A Review of Different Like Me: My book of autism heroes

By Elaina Daniels

In a world where you are completely different from everyone around you, it can often be hard to find someone outside of your own family to look up to.  The world is filled with images that most people cannot attain, much less a child who has any kind of a struggle with autism.  Jennifer Elder has given the autism community and their loved ones a gift.  The gift is the idea that we can succeed; the idea that there is not only a future out there for our autistic children, but that it’s a bright and successful one at that.

In this book, entitled:  Different Like Me:  My Book of Autism Heroes, Jennifer Elder gives children hope.  Different is designed for kids in the upper elementary to middle school age.  The book starts by introducing us to Quinn.  Quinn is an autistic child who tells us what his life is like, and gives a short description of what autism is and where the diagnosis of it came from.  Quinn gives the book a very personal introduction.  Any child can relate to the feeling of not knowing the “secret of fitting in.”

What I enjoy about this book is the fact that there are some examples that anyone and everyone knows.  The very first example in the book is Albert Einstein.  Now of course, Albert Einstein was never officially diagnosed in his time period as autistic, but the book talks about things like Einstein not speaking until he was three years old.  Other figures in the book include Lewis Carroll, Temple Grandin, Isaac Newton, and Andy Warhol.  Many of these public figures were before the time of official diagnosis of autism, but it is widely accepted that they were living with some form of it.  Different gives true descriptions of everyone in the book, including the things that they were good at, and some of the things they were not so good at.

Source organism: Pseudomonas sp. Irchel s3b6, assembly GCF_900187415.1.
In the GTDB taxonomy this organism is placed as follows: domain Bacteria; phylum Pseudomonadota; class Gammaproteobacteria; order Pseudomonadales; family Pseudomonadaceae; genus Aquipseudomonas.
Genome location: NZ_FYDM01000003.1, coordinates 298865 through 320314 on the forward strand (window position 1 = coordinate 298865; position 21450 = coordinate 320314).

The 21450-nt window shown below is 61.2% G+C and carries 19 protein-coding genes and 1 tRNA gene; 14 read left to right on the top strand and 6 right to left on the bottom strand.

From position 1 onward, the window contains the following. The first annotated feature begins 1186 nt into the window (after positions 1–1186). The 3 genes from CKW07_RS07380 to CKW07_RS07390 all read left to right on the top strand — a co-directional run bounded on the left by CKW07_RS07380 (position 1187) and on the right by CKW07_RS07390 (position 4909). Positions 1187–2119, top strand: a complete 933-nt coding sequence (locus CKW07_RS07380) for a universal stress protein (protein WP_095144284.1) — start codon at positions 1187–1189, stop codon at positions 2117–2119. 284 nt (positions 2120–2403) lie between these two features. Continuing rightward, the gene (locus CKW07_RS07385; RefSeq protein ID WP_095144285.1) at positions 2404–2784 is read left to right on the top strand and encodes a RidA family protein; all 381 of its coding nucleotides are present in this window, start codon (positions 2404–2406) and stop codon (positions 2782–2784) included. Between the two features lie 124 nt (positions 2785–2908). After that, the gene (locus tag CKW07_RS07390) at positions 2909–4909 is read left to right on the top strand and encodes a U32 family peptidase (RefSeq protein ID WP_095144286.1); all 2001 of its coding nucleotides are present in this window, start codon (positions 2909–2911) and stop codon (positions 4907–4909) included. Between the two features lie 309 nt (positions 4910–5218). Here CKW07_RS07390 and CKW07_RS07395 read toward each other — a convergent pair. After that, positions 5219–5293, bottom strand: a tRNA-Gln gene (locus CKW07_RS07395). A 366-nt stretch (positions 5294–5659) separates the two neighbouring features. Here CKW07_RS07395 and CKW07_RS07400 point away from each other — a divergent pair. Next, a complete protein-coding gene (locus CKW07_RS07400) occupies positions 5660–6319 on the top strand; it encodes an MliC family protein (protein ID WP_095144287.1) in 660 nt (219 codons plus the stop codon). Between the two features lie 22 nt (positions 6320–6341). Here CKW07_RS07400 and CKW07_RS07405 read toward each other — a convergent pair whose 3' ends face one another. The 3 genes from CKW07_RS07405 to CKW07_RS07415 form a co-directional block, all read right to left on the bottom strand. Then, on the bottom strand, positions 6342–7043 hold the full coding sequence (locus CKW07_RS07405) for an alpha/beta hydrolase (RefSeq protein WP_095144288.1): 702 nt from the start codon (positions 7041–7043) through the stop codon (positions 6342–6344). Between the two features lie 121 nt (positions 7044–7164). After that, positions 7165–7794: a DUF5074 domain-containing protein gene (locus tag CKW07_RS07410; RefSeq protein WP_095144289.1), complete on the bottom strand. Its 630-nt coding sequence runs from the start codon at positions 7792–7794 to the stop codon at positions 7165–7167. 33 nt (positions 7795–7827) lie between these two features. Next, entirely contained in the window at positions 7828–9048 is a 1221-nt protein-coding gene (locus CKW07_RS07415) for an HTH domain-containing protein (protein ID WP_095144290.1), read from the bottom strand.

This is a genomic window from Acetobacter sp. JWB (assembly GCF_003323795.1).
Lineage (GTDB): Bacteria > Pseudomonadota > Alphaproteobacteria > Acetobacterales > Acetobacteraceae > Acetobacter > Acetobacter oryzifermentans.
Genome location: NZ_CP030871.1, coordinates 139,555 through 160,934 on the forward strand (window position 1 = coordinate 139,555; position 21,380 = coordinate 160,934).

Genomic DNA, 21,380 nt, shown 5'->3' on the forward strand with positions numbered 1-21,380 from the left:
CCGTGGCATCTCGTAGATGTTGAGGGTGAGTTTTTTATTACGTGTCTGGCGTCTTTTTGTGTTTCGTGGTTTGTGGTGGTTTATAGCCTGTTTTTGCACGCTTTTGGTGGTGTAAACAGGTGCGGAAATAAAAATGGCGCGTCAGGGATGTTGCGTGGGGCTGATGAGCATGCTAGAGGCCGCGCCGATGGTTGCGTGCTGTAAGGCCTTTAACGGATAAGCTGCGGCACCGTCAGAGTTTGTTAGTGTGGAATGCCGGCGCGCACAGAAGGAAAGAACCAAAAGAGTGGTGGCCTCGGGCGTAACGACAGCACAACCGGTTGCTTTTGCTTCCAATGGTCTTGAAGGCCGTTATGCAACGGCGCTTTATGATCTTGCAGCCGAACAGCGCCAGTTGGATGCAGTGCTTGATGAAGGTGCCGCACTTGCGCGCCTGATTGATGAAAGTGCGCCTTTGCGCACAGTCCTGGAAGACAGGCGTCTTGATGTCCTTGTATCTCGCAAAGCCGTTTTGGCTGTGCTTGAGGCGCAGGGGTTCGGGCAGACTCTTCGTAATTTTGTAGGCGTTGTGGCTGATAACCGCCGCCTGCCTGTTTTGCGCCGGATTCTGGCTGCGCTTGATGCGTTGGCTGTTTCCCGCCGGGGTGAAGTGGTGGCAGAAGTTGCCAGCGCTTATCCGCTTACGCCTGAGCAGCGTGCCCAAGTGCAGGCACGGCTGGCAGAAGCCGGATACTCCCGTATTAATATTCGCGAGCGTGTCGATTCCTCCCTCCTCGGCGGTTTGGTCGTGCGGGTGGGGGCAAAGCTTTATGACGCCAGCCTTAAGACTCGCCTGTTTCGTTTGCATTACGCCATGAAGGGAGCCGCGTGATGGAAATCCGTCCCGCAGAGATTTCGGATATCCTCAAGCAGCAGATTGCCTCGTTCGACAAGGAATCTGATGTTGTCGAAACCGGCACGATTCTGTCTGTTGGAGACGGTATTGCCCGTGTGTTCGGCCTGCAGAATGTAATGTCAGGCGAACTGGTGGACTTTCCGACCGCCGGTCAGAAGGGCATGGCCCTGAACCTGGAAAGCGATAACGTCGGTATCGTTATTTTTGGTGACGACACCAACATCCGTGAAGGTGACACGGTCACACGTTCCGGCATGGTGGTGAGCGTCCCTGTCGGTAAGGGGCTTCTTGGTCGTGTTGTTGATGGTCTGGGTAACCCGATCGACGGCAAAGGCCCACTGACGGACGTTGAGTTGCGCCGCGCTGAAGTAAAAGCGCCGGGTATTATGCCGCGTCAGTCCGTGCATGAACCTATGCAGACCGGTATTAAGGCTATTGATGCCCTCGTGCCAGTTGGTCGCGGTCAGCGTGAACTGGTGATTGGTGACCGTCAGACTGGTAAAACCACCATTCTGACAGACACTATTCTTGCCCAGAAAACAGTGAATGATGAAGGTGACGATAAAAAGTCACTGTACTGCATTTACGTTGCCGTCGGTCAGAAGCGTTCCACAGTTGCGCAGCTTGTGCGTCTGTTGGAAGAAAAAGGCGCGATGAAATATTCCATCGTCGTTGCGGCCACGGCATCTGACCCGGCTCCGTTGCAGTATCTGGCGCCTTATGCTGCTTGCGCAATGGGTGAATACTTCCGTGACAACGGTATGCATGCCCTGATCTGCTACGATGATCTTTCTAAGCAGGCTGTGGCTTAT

Some of the people highlighted in the book were unknown to me.  Some of these unfamiliar people included Wassily Kandinsky and Sophie Germain.  Both are very important people, but were not people that I personally had ever heard of.  Of course, to a young child, any of these would be unknown examples, so it presents the opportunity for teachable moments.  As you and your child read the book, you could certainly spend some time at the library finding books about each of these people, or looking them up on the internet.

My advice is to read this book with ALL of your kids.  Every child needs to hear about the possibilities that are out there, no matter their limitations.  Take this book in chunks.  Put in the time to read about a couple of people and then do some more research on them.  Everyone needs to know there is someone out there who is just like them; someone out there who has shared their struggle.  There is hope and every single one of us needs to know that.

 

For additional books and resources on autism, check out http://store.fhautism.com/ and use the code SUMMIT to receive 15% off your order.

 

Elaina Daniels is a 13 year educator, who had taught at the elementary/middle school level for all of those years.  She has taught all subjects, but her passion is Reading.  She has two children, aged 9 and 7.  Her oldest son was diagnosed with autism.  Elaina lives on a farm in Southwest Missouri with her husband of 11 years. Together, they raise children, dogs, and cattle.

 

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Posted in Book Review on November 22nd, 2011 | Permalink | Comments »
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